A panel of climate change experts and concerned locals discuss climate issues facing Alaska at the Hangar Ballroom on Monday, Aug. 21. From left: Doug Woodby, co-chair of climate action group @350 Juneau, Gretchen Keiser, a member of @350 Juneau’s steering committee, and Michael T. Klare, defense correspondent for The Nation. (Kevin Gullufsen | Juneau Empire)

A panel of climate change experts and concerned locals discuss climate issues facing Alaska at the Hangar Ballroom on Monday, Aug. 21. From left: Doug Woodby, co-chair of climate action group @350 Juneau, Gretchen Keiser, a member of @350 Juneau’s steering committee, and Michael T. Klare, defense correspondent for The Nation. (Kevin Gullufsen | Juneau Empire)

Cruisers come to see ‘front lines’ of climate change

Locals talk what to do about climate issues with cruising The Nation Magazine correspondents

Seeing the effects of climate change on Alaska first hand — its melting glaciers and receding shorelines — can serve as a visceral reminder for what’s at stake for a state warming twice as fast as the global average.

But discussing a dire climate outlook isn’t always part of the on-shore program for cruisers to the 49th state.

Not so for a group visiting Juneau on Monday. The Nation Magazine’s 21st Annual Seminar Cruise stopped in Juneau on Monday. The politically progressive outlet held a climate change panel discussion with correspondents and members of local climate action group @ 350 Juneau.

The Last Frontier is on the ‘front lines’ of climate change, said John Nichols, a national affairs correspondent for The Nation who’s reported from Alaska.

“We have a state in our country that is threatened by something that we all talk about. They (Alaskans) are living it,” Nichols said.

About 300 attended the cruise on Holland America Line’s Eurodam this week. Two correspondents from the magazine and its editor and publisher, Katrina vanden Heuvel, joined @350 co-chair Doug Woodby and steering committee member Gretchen Keiser for a discussion of climate issues facing Alaska.

The cruises have a loyal following. Many cruisers have attended multiple The Nation cruises, and greeted one another by name in the ballroom. Onboard the Eurodam, they held seminars on national defense issues and the future of the Arctic. The cruise also stopped in Juneau in 2007.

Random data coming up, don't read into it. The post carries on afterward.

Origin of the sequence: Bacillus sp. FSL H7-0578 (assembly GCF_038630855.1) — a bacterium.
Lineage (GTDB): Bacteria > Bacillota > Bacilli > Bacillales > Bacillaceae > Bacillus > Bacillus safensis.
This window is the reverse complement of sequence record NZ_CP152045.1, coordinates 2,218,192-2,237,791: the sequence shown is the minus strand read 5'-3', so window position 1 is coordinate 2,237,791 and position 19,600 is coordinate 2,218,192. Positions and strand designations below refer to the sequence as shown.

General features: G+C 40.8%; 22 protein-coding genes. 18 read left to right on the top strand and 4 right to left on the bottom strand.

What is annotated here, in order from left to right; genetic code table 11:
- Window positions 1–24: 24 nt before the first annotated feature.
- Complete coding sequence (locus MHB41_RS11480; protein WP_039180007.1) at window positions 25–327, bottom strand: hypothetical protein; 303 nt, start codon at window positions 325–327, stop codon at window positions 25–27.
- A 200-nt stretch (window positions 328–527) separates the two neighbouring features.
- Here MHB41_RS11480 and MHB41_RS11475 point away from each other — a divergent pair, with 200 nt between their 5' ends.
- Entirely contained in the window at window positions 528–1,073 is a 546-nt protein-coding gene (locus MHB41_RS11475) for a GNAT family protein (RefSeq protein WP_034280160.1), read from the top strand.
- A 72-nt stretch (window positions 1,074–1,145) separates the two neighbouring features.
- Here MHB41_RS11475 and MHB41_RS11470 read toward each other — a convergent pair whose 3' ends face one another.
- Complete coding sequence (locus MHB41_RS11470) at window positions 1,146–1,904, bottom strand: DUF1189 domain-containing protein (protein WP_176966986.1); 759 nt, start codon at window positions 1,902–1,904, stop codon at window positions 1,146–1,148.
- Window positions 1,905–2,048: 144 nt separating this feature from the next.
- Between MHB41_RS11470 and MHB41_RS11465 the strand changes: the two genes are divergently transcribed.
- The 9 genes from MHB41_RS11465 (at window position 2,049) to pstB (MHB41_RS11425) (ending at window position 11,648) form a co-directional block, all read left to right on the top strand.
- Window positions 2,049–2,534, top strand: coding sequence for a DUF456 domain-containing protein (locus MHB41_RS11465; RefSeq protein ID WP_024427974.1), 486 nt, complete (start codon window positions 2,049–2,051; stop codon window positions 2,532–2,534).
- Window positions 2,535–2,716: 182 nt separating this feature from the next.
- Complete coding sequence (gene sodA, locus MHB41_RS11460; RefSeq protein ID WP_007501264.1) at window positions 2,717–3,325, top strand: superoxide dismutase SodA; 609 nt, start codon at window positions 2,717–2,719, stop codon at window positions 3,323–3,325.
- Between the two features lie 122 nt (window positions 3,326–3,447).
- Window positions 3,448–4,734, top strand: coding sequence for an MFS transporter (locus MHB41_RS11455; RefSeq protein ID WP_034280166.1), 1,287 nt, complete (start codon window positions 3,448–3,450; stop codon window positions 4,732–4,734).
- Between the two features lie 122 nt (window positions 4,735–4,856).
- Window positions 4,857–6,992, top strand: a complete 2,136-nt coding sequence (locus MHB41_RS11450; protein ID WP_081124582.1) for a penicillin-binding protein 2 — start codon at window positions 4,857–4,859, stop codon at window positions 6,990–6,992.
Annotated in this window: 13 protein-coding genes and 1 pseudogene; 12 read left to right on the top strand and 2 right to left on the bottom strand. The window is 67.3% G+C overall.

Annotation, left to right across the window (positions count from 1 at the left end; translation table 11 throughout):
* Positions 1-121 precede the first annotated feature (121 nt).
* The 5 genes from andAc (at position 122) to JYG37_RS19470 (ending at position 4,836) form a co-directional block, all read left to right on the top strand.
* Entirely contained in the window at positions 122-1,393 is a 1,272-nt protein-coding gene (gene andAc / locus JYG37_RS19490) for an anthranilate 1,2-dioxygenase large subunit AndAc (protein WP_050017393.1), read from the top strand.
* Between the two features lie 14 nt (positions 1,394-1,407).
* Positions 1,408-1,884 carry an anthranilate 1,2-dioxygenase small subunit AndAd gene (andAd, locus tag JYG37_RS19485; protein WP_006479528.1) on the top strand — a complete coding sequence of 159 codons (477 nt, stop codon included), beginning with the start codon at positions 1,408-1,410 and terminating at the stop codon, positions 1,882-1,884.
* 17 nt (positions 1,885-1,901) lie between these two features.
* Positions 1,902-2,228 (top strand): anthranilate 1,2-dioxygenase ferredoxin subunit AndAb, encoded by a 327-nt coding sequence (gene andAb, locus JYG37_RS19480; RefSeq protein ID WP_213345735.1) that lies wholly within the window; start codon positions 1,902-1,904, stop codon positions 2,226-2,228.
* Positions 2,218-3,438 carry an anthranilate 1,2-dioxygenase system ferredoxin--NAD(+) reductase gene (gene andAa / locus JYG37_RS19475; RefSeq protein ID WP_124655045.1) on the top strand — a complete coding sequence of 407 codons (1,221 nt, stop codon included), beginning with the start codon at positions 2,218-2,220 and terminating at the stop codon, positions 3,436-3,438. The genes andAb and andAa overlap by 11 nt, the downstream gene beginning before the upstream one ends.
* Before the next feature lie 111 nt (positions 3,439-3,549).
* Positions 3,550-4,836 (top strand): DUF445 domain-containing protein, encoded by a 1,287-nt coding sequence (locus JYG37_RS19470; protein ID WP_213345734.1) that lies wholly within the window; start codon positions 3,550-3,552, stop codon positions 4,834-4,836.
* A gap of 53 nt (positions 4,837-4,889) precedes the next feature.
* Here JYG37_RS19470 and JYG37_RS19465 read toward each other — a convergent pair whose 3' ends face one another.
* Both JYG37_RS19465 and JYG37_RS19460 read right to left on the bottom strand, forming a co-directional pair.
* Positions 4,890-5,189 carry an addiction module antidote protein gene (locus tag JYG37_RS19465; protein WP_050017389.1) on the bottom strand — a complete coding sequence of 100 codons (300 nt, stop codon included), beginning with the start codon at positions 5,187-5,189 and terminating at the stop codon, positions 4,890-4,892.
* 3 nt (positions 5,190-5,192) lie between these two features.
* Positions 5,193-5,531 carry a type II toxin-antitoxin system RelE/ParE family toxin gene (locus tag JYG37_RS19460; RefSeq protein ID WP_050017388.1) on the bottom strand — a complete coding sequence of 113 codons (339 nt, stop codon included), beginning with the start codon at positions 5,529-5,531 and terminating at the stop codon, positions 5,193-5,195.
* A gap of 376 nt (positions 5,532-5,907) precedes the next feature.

“I would not be on a cruise,” if the nation wasn’t doing it, said cruiser Ann Martin.

The cruises are a big part of sustaining the magazine financially, said vanden Heuval. But they also invigorate the network of readers who support it. It’s a trend that’s caught on with the publishing industry. The New York Times offers “Foreign Affairs Afloat at Cherry Blossom Time in Japan” and an “Antarctica and Climate Change” cruise.

The trips have given rise to hand-wringing among media watchers. To understand the world, travelers often have to see it. Getting there means burning fossil fuels.

Vanden Heuval acknowledged that there’s a tension between travel and climate change, but said it’s important for her that travelers take back what they see and learn in Alaska to their hometowns, she said.

“There is an irony, a tension, but the cruise is the largest supporter of our journalism. Our journalism tries to move people to activism, to inform people and to get them to think hard about what they can do,” vanden Heuval said.

Defense correspondent Michael T. Klare agreed.

“I think the cruise can educate people in a way that they never would have before to learn about Alaska’s environmental problems,” Klare said.

The Empire sat down with three cruisers after the seminar. They echoed Klare and vanden Heuval’s sentiments: the fossil fuels expended during travel can be worth it — if a traveler is determined to make a difference with what they learn on the journey.

“The good that comes outweighs the fuels we’re expending,” cruiser Ann Martin said.

Libby Carr, a financial adviser Washington state, said she’s putting immigration activist friends she’s met on the cruise in touch with immigration attorneys she knows.

The trip is full of real “movers and shakers” in progressive politics, she said.

Retired Seattle couple Ann and H. Tony Martin, both on their fourth The Nation cruise, said they sometimes buy additional carbon offset options offered when they travel, though they lamented they couldn’t do so on the Holland America cruise.

During their day in Juneau, the Martins walked around downtown, visiting the state capital, the Juneau-Douglas City Museum and the whale sculpture on the Downtown Seawalk.

The Martins make an effort in their Seattle home to leave a small carbon footprint. Solar panels help them use about 90 percent renewable energy. It’s a trade off they’re happy to make to help balance out the fossil fuels they burn while traveling.

“We change how we use energy to have a good standard of living,” Ann Martin said.


• Contact reporter Kevin Gullufsen at 523-2228 and kgullufsen@juneauempire.com. Follow him on Twitter at @KevinGullufsen.


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